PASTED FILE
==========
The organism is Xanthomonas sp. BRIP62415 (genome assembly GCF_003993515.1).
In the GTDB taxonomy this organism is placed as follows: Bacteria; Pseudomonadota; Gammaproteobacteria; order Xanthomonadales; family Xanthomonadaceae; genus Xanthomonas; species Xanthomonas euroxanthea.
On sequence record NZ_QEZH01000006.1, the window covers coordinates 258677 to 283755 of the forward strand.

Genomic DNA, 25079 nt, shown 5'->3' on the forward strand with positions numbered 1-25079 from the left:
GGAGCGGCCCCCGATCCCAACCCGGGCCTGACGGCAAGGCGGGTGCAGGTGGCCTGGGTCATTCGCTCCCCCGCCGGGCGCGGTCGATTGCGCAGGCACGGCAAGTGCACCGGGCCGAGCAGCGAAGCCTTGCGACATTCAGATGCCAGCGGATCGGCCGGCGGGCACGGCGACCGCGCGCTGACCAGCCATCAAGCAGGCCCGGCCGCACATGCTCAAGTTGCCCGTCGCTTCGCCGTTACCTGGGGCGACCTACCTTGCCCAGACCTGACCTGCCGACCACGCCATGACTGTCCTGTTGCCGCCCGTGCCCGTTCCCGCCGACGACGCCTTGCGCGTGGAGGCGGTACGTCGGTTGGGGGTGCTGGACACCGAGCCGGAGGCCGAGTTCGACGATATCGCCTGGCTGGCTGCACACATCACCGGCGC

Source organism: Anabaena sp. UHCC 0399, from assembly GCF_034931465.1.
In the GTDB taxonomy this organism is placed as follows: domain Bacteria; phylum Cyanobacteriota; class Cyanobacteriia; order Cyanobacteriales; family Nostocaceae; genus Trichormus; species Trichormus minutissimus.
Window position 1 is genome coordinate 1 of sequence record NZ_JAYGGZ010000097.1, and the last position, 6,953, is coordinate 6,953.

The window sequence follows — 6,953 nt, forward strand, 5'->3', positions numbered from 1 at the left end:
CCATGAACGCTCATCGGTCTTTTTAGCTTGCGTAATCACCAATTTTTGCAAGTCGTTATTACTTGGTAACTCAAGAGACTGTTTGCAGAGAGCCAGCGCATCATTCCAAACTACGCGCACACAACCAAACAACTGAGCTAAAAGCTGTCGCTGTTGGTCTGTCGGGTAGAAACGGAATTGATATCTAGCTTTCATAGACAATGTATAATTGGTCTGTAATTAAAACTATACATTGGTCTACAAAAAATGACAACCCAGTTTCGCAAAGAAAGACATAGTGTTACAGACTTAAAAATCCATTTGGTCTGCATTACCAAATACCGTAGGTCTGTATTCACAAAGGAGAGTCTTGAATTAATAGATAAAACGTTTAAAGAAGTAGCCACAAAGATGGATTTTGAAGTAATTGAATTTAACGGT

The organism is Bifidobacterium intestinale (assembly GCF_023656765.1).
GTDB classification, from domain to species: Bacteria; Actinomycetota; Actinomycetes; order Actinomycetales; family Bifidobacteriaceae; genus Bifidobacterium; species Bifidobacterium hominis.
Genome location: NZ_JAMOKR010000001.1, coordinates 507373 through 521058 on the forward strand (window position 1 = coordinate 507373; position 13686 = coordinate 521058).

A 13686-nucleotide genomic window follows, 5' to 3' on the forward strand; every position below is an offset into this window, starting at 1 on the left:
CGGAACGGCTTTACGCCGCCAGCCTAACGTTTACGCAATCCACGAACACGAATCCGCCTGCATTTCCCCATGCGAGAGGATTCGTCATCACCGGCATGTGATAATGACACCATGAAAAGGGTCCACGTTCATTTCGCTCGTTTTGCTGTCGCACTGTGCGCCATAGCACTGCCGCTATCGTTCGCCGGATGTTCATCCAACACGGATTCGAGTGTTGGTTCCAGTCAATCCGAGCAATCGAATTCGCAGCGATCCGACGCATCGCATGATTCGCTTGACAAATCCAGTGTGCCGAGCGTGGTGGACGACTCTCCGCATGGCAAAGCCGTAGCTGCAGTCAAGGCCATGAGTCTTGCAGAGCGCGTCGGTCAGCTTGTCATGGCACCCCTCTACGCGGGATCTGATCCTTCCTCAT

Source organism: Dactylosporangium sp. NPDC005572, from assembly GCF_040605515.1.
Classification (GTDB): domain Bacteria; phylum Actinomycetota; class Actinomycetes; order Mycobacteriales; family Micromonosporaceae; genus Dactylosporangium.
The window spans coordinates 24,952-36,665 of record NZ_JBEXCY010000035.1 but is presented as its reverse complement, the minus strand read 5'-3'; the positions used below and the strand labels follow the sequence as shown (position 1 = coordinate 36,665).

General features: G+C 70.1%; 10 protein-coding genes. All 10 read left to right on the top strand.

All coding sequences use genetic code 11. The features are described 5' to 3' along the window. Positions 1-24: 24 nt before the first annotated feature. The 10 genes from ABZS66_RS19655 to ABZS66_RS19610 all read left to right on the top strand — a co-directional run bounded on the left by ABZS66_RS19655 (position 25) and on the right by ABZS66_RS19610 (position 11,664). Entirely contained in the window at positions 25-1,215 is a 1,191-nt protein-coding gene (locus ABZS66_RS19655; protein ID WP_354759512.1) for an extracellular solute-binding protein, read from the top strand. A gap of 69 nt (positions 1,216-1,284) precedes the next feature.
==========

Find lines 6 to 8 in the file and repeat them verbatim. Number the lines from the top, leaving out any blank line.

Source organism: Anabaena sp. UHCC 0399, from assembly GCF_034931465.1.
In the GTDB taxonomy this organism is placed as follows: domain Bacteria; phylum Cyanobacteriota; class Cyanobacteriia; order Cyanobacteriales; family Nostocaceae; genus Trichormus; species Trichormus minutissimus.
Window position 1 is genome coordinate 1 of sequence record NZ_JAYGGZ010000097.1, and the last position, 6,953, is coordinate 6,953.